Indian trawlers are taking their toll on northern Sri Lanka's fishing sector which is struggling to recover almost four years after a decades-long civil war, IRIN reported.
"Since the conclusion of the civil war, Indian trawlers have been coming in closer and closer," Maarten Bavinck, director at the Amsterdam-based Centre for Maritime Research, told IRIN, noting that over half of the 5,000 trawlers based in southern India are completely or seasonally dependent on Sri Lankan waters.
As many as 100,000 people, or 20,000 families, are dependent on fishing in Sri Lanka's Northern Province, experts say.
Each day, hundreds of trawlers working out of the southern Indian fishing ports of Rameshwaram and Nagampadam cross into Sri Lankan waters, heading especially for Palk Bay which is known for its exceptionally rich fishing grounds.
In the late 1970s the Indian fishing authorities in some areas - in an effort to protect local small fishermen - brought in the so-called "three-four day rule", which ensures that large trawlers stay in harbour three days a week.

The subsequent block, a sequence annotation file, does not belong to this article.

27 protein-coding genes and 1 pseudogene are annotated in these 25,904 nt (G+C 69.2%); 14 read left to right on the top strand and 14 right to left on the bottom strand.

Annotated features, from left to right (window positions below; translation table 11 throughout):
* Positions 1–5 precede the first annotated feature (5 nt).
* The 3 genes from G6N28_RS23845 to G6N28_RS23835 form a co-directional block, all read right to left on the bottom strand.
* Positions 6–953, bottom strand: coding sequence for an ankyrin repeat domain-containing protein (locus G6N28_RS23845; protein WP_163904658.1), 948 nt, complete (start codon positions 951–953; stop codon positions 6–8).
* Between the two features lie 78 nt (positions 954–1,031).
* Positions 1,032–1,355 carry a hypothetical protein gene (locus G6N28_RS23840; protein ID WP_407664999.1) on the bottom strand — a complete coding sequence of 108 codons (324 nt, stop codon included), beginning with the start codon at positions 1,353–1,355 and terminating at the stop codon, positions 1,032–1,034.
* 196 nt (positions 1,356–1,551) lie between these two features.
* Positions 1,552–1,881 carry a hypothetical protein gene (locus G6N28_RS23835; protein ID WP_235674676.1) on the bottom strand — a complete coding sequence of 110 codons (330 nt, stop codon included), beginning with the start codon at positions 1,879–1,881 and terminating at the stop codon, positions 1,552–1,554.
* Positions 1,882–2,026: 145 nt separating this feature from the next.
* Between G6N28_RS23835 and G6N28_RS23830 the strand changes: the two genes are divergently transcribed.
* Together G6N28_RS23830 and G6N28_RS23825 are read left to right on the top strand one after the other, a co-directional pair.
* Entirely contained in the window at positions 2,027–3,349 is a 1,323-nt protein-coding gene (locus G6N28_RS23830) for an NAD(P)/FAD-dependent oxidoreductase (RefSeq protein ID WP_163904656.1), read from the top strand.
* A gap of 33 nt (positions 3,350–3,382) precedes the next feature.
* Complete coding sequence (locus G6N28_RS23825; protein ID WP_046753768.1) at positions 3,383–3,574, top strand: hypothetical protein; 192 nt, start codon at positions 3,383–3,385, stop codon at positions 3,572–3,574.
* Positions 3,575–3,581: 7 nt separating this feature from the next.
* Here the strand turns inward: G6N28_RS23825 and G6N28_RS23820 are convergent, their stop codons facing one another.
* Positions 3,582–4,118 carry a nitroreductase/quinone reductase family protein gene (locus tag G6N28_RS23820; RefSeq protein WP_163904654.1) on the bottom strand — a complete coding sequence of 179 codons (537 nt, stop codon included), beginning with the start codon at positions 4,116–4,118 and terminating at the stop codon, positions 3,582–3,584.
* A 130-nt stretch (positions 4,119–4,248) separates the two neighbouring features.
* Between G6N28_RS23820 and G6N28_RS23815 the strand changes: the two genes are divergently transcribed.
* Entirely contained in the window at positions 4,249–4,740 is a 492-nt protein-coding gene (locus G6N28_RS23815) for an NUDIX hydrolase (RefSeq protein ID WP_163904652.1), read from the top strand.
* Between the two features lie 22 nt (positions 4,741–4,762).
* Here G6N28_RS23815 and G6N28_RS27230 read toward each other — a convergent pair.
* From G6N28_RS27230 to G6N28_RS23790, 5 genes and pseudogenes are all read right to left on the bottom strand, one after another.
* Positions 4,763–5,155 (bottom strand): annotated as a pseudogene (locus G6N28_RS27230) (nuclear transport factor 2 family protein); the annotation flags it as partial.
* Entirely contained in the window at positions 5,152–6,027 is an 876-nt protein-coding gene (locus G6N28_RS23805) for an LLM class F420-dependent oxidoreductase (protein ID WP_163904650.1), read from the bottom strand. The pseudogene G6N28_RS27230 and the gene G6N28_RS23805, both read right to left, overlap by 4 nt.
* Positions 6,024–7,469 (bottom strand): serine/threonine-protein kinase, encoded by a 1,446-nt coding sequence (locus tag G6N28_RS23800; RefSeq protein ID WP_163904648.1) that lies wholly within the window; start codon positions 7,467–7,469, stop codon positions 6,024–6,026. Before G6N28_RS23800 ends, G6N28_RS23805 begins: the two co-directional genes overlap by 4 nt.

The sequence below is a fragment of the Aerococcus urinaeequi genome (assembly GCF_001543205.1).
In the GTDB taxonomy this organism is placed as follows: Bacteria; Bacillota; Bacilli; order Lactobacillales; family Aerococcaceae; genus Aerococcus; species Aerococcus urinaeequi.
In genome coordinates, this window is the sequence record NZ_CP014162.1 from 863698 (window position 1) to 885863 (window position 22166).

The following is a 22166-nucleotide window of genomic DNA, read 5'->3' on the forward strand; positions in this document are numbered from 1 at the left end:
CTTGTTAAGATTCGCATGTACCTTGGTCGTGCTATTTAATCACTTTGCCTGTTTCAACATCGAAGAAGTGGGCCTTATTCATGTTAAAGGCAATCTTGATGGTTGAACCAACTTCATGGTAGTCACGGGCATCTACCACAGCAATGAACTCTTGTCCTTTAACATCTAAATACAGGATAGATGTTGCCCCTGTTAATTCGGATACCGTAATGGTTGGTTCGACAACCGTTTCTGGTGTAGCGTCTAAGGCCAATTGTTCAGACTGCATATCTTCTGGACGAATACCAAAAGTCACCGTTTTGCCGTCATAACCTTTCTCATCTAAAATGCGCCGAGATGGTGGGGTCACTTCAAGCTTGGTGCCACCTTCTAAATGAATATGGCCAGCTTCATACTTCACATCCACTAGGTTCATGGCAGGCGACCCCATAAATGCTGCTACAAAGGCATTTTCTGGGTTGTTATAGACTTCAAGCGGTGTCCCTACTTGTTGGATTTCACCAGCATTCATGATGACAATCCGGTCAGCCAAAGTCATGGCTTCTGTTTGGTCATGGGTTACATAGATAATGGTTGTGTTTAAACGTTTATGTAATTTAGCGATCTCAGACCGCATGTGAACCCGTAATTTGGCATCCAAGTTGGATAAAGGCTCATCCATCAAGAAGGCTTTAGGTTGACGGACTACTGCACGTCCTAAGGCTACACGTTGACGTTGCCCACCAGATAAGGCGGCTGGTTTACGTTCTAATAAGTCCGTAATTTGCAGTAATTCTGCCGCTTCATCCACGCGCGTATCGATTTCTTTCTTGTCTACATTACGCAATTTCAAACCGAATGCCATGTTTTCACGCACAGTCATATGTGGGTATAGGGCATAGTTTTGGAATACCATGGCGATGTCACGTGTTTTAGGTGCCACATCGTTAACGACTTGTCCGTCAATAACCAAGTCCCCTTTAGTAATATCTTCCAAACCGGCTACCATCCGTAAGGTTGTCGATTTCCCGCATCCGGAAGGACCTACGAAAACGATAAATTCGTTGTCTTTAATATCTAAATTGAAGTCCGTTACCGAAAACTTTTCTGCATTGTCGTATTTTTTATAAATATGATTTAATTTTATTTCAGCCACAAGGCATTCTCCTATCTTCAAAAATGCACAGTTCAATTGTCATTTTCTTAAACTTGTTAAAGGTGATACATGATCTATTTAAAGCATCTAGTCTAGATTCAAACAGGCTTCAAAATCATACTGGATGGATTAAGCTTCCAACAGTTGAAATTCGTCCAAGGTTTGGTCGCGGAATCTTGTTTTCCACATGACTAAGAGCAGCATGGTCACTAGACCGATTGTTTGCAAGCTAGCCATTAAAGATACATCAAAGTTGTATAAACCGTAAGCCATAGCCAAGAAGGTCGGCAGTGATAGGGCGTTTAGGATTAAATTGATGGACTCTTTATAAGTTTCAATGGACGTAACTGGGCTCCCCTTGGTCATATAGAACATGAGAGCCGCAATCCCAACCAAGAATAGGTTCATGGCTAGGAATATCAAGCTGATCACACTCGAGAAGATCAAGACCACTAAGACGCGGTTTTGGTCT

During their four days at sea, however, Indian trawlers routinely enter Sri Lankan waters, causing smaller Sri Lankan fishing boats to limit their fishing or not fish near the trawlers.
Fishermen in Vaddamarchchi, Jaffna District, go out to sea just 60 days a year, while in Pesala, a fishing village in Mannar District, they go out 85 days, Bavinck said.
"Normally, one would expect fishermen to go out for at least 200 days a year," the expert said, adding that many fishermen had no choice but to find alternative work.
On average a fisherman in northern Sri Lanka earns just over US$50 a month.
In some cases fishermen were losing as much as half their yearly average income of US$600, research by Bavinck and two other colleagues (Joeri Scholtens and Anandan Soosai) indicated.
Nineteen percent of the surveyed fishermen said their biggest concern was the encroaching trawlers, the research found.
Read the full article at: http://www.irinnews.org/Report/97426/Indian-trawlers-hurt-northern-Sri-Lanka-livelihoods